USC Still Not Taking Sweatshops Seriously

Calchas

On September 12th, 2012, the Ali Enterprises factory in Pakistan caught fire. Two hundred eighty nine workers were burned to death or suffocated from inhaling smoke.  They couldn’t escape as the doors were illegally locked from the outside and the windows barred in violation of labor standards.  The New York Times reported on the front page of its website that this was “one of the worst industrial disasters in history — one that killed nearly twice as many workers as the landmark Triangle shirtwaist factory fire of 1911 in New York.”

How could this have happened?  It’s been a century since these disasters last happened on such a scale and yet Westerners are still wearing clothes made in sweatshops where hundreds of workers can die from extremely dangerous conditions.

These kinds of tragedies aren’t supposed to happen anymore because there are organizations that go into factories around the world to stop sweatshops.  And the Ali Enterprises factory had been monitored numerous times in the year before the fire and been given perfect safety ratings.

The monitoring company, RINA, had visited the factory the week before the fire and had certified it according to international labor code. In December of 2011, UL Responsible Sourcing had also done an audit.

The catch is that nearly all of these factory-monitoring companies are paid to do inspections by the very brands they’re supposedly keeping in line. This is akin to asking the fox to guard the hen-house.  As the New York Times noted, “For international rights campaigners, the fact that the factory had been certified by a respected Western organization made clear the failings of a controversial 15-year-old industry initiative.”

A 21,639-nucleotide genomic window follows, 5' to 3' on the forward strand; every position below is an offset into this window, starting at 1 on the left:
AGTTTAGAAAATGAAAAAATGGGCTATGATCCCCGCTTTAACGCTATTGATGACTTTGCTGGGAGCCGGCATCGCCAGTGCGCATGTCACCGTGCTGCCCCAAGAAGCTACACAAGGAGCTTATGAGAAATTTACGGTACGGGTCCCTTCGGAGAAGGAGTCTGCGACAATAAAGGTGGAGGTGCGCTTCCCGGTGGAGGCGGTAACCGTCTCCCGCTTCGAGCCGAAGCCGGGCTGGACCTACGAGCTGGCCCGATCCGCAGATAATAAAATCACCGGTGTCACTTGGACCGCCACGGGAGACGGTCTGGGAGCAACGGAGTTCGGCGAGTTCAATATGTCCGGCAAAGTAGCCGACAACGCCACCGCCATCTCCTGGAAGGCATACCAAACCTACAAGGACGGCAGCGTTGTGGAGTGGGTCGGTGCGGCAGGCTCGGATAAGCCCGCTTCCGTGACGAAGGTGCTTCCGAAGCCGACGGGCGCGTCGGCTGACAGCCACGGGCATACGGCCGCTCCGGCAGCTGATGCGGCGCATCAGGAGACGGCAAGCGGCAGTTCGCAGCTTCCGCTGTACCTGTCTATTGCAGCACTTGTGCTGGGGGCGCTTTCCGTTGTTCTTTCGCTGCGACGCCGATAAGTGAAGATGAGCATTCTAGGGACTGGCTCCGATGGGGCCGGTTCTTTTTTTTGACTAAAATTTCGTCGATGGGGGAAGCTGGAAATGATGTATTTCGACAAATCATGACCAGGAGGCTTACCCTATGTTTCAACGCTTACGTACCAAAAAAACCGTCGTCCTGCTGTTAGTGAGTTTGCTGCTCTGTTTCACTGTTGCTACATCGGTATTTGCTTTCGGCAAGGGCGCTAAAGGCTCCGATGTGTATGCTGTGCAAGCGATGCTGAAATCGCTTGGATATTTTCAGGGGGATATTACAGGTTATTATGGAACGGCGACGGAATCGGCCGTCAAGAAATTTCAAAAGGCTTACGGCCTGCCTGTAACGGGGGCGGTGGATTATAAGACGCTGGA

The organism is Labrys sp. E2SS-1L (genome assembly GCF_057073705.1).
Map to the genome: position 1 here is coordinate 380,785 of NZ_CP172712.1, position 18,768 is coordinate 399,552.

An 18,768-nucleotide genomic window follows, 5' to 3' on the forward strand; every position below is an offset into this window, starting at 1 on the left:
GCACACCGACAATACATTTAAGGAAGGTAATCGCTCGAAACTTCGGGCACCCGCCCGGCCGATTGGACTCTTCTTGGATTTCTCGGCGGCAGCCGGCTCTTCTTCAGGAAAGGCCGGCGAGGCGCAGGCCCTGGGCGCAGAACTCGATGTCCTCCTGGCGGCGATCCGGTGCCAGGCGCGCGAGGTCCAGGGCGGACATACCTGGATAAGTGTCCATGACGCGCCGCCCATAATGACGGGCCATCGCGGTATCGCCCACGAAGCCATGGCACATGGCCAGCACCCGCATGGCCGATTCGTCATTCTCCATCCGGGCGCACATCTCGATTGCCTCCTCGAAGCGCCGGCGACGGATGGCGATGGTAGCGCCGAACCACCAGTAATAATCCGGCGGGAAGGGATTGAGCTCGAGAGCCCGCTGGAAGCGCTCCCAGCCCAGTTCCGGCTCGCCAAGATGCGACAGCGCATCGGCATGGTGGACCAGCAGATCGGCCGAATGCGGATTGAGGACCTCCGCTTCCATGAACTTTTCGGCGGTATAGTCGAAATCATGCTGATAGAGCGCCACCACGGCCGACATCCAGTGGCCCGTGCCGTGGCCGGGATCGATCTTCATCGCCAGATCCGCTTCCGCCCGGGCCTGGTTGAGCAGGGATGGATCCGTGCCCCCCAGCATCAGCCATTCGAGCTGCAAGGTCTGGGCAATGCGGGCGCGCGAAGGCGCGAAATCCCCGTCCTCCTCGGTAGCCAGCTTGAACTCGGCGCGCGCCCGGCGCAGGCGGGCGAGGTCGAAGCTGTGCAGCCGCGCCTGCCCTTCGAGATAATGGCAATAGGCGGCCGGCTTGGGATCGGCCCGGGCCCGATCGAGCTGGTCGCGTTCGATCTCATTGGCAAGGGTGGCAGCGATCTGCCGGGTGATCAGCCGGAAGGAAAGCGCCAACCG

So where does USC fit into this?

The University of Southern California relies on the same class of corporate-funded monitors that failed to keep workers safe in Pakistan.  In fact, USC uses one of the exact same monitors, UL Responsible Sourcing, who had certified the factory specifically for fire safety just months before the factory burned to the ground.

If USC wants to follow its own stated Workplace Code of Conduct of making sure Trojan apparel is “manufactured in safe work environments that respect worker’s rights,” it should seriously re-think it’s current monitoring policies.

The Student Coalition Against Labor Exploitation (SCALE) has been pressuring USC to sign onto the Worker Rights Consortium (WRC), the only major factory monitor in the world that’s funded independently of brands and factories.  The WRC has a long record of uncovering labor rights violations and effectively forcing brands promote real worker protections.

SCALE is currently forming a coalition of concerned student groups and circulating a petition to show administration how students care about this issue once they are made aware of it.  If you want to be a part of the cause to make sure the global Trojan Family is respected and safe, feel free to email us, like our Facebook page or come to one of our weekly meetings at 6:30 on Wednesdays in VKC 102.

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One response to “USC Still Not Taking Sweatshops Seriously

  1. Sorry but this is an editorialized headline if I ever saw one. I’m also miffed you stuck your issues on top of the real Daily Trojan stack of papers.

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